Oak trees in El Dorado County are about to get some special attention — again. Because of inconsistencies and conflicting interpretations, the 2008 Oak Woodlands Management Plan must be amended.
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Toward that end, the El Dorado County Board of Supervisors recently approved a recommendation for a “Resolution of Intention to Amend” six General Plan policies dealing with oak trees and their related environment. The county’s Planning Services Division requested board action to move forward on the amendment process and to hire a consultant to help prepare an Environmental Impact Report regarding the proposed changes.
As written, the plan does not clearly delineate between oak trees and “oak habitat” relative to development and subsequent mitigation for loss of oak trees/oak habitat. However, when the OWMP was adopted, the Board of Supervisors “stated its intent to mitigate for oak trees only, not habitat and provided maximum flexibility in mitigation,” according to Development Services Director Roger Trout.
In a Sept. 20 letter to the board, Trout summarized the history of the OWMP noting that a challenge by “oak advocates” had resulted in a trial court decision upholding the policy. On appeal, however, that decision was reversed.
The appeals court ruling held that “the Board’s interpretation resulted in impacts not previously addressed in the General Plan Environmental Impact Report,” Trout wrote.
Two sections of the plan represent the major sticking points. Policy 188.8.131.52 and 184.108.40.206 describe the basis on which a proposed development must mitigate any significant loss of oak trees and/or habitat. The policy offered two options; the developer could replace (or pay to replace) lost trees one-for-one or contribute to future mitigation measures that would be developed in the county’s Integrated Natural Resources Management Plan.
The ruling in January by the Third District Court of Appeal blocked the second choice known as Option B which would have required a two-to-one replacement ratio and would have been stalled waiting for the INRMP to be completed.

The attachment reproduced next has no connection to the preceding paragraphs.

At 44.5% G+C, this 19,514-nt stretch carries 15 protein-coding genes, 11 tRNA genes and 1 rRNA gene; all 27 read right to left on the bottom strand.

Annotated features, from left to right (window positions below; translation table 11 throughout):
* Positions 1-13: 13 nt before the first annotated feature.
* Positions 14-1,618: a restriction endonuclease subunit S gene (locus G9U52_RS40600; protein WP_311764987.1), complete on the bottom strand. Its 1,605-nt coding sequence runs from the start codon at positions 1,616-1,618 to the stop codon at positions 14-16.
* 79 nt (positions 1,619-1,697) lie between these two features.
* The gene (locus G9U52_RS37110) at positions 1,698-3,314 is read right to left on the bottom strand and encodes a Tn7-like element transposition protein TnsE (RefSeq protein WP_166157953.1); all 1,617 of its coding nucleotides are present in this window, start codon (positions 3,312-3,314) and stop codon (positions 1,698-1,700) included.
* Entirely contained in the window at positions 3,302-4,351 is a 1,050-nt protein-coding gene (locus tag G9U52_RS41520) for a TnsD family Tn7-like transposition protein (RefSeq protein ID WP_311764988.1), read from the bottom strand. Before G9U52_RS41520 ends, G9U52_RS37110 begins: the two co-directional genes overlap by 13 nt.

Trout’s letter outlined a recommended course of action for the board to pursue which addresses the six policy elements dealing with protection of trees and “comprehensively addresses difficult policy choices.”
Documents attached to Trout’s letter include the department’s rationale behind each of several possible ways to address the problem, but the overriding benefits of amending the policies is not in question. Trout notes first, that the county has tried and failed to implement the policies, mainly due to their “ambiguities.”
Secondly, he writes that opponents perceive that the policies “protect oak trees to a greater extent than necessary.” That sets up a cost burden to landowners in El Dorado County that landowners in neighboring counties do not have — and potentially steers development away from El Dorado County.
The current policies furthermore have not led to the most efficient method of protecting “the biological value of oaks over the long term,” according to Trout’s discussion. In effect, it “protects fragmented oaks with marginal biological value instead of accumulating funding to protect large unfragmented areas that would have a better biological value.”
In the years since the 2004 General Plan was completed new information and new research have significantly increased local knowledge and awareness of biological issues such as “corridors and connectivity,” Trout said. Through the process of amending the target policies and the EIR, the county will have a more comprehensive and flexible means of addressing those issues, he wrote.
He explained in an e-mail to the Mountain Democrat last week that his department staff will likely begin developing alternative policy language this month, and he is “hopeful that something can be released to the public by next month.”
Contact Chris Daley at 530-344-5063 or email@example.com. Follow @CDaleyMtDemo.